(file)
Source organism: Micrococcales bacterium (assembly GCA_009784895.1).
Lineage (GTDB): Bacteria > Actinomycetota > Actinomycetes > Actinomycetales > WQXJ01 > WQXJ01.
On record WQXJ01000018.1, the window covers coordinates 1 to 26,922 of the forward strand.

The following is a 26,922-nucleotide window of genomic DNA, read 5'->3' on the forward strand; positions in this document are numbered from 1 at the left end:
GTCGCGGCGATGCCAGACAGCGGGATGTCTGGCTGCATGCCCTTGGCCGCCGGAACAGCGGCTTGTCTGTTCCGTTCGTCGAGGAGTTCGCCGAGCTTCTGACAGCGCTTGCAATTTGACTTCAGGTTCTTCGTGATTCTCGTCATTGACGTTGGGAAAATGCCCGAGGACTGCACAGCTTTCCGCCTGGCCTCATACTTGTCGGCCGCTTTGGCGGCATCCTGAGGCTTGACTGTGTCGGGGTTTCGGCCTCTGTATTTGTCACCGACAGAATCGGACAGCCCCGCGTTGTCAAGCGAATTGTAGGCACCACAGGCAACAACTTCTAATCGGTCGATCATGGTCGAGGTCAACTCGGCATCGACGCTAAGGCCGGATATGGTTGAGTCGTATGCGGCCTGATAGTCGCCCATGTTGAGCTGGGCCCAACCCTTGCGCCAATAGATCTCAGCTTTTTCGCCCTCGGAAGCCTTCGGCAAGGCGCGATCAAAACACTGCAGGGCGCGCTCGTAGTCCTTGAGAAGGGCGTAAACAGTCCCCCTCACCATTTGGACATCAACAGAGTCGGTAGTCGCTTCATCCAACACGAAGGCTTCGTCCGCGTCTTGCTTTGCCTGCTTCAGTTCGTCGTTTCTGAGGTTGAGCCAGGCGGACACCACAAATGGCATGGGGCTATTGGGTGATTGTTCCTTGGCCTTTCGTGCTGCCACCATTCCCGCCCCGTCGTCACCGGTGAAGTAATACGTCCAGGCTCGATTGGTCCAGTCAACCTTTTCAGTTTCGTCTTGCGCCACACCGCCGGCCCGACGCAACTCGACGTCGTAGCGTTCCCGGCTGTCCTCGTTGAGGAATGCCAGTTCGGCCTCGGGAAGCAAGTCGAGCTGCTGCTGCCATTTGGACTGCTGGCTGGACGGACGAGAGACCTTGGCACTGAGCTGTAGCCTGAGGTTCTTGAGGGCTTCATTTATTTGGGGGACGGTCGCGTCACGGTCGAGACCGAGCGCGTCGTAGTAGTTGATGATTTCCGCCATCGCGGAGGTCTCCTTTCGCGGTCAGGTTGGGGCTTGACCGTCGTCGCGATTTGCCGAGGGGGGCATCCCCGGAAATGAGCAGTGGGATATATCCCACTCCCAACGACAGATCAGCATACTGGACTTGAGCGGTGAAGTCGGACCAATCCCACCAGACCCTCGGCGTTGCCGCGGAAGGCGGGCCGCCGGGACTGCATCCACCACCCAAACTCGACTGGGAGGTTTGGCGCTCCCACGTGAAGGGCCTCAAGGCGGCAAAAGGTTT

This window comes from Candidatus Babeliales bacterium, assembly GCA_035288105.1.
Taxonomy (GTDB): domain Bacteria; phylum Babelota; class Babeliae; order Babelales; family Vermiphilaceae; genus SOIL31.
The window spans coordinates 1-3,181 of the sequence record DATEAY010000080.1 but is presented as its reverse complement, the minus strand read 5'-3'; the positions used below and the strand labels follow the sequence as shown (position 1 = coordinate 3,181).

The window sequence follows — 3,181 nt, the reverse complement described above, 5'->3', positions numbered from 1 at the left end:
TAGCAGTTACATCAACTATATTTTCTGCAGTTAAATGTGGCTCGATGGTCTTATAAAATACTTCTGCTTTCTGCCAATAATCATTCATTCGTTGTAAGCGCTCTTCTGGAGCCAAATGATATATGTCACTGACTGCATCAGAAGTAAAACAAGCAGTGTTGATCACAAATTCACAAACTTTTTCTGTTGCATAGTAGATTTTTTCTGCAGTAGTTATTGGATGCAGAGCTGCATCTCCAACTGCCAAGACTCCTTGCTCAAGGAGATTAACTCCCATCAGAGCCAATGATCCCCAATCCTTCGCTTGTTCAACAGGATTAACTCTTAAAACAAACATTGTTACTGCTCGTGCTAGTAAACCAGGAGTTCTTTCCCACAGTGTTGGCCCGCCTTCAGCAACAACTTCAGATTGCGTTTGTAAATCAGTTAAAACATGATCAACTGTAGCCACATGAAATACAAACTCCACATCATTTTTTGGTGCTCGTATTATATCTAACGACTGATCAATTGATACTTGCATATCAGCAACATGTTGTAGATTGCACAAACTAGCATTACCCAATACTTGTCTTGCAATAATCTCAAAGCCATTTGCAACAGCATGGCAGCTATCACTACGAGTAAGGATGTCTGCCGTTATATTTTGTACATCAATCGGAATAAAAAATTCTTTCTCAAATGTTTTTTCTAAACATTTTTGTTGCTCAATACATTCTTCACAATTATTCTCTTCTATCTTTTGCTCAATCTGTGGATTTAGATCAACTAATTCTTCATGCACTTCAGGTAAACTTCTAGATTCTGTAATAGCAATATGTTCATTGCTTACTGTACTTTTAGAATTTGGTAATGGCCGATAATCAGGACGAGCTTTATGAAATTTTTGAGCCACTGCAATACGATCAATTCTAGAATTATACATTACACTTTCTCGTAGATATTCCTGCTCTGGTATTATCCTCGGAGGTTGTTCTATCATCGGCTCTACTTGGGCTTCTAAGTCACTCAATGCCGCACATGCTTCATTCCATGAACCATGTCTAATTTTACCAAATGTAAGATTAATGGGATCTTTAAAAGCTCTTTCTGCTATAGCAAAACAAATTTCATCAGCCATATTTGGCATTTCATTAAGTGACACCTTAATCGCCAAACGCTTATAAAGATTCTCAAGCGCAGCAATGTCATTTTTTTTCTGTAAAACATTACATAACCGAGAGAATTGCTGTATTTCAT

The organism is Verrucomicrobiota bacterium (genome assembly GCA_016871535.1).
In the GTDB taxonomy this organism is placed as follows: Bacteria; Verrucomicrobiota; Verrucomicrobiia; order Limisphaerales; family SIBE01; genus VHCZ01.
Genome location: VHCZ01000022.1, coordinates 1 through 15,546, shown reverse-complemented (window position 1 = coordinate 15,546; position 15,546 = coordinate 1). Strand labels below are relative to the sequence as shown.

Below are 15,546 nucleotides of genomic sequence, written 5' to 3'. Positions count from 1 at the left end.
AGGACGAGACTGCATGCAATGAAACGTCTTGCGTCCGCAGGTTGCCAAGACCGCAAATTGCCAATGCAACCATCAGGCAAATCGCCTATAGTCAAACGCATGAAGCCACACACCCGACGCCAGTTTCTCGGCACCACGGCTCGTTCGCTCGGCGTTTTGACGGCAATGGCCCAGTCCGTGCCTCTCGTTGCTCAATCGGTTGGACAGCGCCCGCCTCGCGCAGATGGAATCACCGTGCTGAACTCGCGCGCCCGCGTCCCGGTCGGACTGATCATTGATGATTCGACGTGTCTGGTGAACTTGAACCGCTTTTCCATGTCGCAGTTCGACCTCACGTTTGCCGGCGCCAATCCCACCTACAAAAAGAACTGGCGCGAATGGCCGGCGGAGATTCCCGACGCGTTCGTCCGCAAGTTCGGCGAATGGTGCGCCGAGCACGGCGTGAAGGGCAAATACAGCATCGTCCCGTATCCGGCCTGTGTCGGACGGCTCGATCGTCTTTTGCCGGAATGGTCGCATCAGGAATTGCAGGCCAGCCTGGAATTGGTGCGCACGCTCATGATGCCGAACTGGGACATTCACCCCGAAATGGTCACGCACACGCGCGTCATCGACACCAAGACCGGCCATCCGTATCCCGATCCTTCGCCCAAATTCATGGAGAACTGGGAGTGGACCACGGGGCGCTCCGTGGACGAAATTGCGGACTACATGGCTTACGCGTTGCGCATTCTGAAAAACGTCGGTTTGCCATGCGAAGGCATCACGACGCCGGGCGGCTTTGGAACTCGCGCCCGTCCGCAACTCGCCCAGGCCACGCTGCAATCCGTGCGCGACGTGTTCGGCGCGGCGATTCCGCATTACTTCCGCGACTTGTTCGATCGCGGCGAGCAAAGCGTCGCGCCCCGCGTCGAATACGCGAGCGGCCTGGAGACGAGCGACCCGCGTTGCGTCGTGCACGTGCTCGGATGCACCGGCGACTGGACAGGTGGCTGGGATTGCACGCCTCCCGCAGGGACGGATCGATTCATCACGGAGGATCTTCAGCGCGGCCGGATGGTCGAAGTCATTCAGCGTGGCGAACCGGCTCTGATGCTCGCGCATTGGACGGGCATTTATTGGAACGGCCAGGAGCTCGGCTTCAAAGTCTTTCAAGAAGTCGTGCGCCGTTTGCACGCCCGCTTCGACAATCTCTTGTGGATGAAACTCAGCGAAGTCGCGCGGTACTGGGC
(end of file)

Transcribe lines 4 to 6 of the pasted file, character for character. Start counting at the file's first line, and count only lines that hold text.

The following is a 26,922-nucleotide window of genomic DNA, read 5'->3' on the forward strand; positions in this document are numbered from 1 at the left end:
GTCGCGGCGATGCCAGACAGCGGGATGTCTGGCTGCATGCCCTTGGCCGCCGGAACAGCGGCTTGTCTGTTCCGTTCGTCGAGGAGTTCGCCGAGCTTCTGACAGCGCTTGCAATTTGACTTCAGGTTCTTCGTGATTCTCGTCATTGACGTTGGGAAAATGCCCGAGGACTGCACAGCTTTCCGCCTGGCCTCATACTTGTCGGCCGCTTTGGCGGCATCCTGAGGCTTGACTGTGTCGGGGTTTCGGCCTCTGTATTTGTCACCGACAGAATCGGACAGCCCCGCGTTGTCAAGCGAATTGTAGGCACCACAGGCAACAACTTCTAATCGGTCGATCATGGTCGAGGTCAACTCGGCATCGACGCTAAGGCCGGATATGGTTGAGTCGTATGCGGCCTGATAGTCGCCCATGTTGAGCTGGGCCCAACCCTTGCGCCAATAGATCTCAGCTTTTTCGCCCTCGGAAGCCTTCGGCAAGGCGCGATCAAAACACTGCAGGGCGCGCTCGTAGTCCTTGAGAAGGGCGTAAACAGTCCCCCTCACCATTTGGACATCAACAGAGTCGGTAGTCGCTTCATCCAACACGAAGGCTTCGTCCGCGTCTTGCTTTGCCTGCTTCAGTTCGTCGTTTCTGAGGTTGAGCCAGGCGGACACCACAAATGGCATGGGGCTATTGGGTGATTGTTCCTTGGCCTTTCGTGCTGCCACCATTCCCGCCCCGTCGTCACCGGTGAAGTAATACGTCCAGGCTCGATTGGTCCAGTCAACCTTTTCAGTTTCGTCTTGCGCCACACCGCCGGCCCGACGCAACTCGACGTCGTAGCGTTCCCGGCTGTCCTCGTTGAGGAATGCCAGTTCGGCCTCGGGAAGCAAGTCGAGCTGCTGCTGCCATTTGGACTGCTGGCTGGACGGACGAGAGACCTTGGCACTGAGCTGTAGCCTGAGGTTCTTGAGGGCTTCATTTATTTGGGGGACGGTCGCGTCACGGTCGAGACCGAGCGCGTCGTAGTAGTTGATGATTTCCGCCATCGCGGAGGTCTCCTTTCGCGGTCAGGTTGGGGCTTGACCGTCGTCGCGATTTGCCGAGGGGGGCATCCCCGGAAATGAGCAGTGGGATATATCCCACTCCCAACGACAGATCAGCATACTGGACTTGAGCGGTGAAGTCGGACCAATCCCACCAGACCCTCGGCGTTGCCGCGGAAGGCGGGCCGCCGGGACTGCATCCACCACCCAAACTCGACTGGGAGGTTTGGCGCTCCCACGTGAAGGGCCTCAAGGCGGCAAAAGGTTT

This window comes from Candidatus Babeliales bacterium, assembly GCA_035288105.1.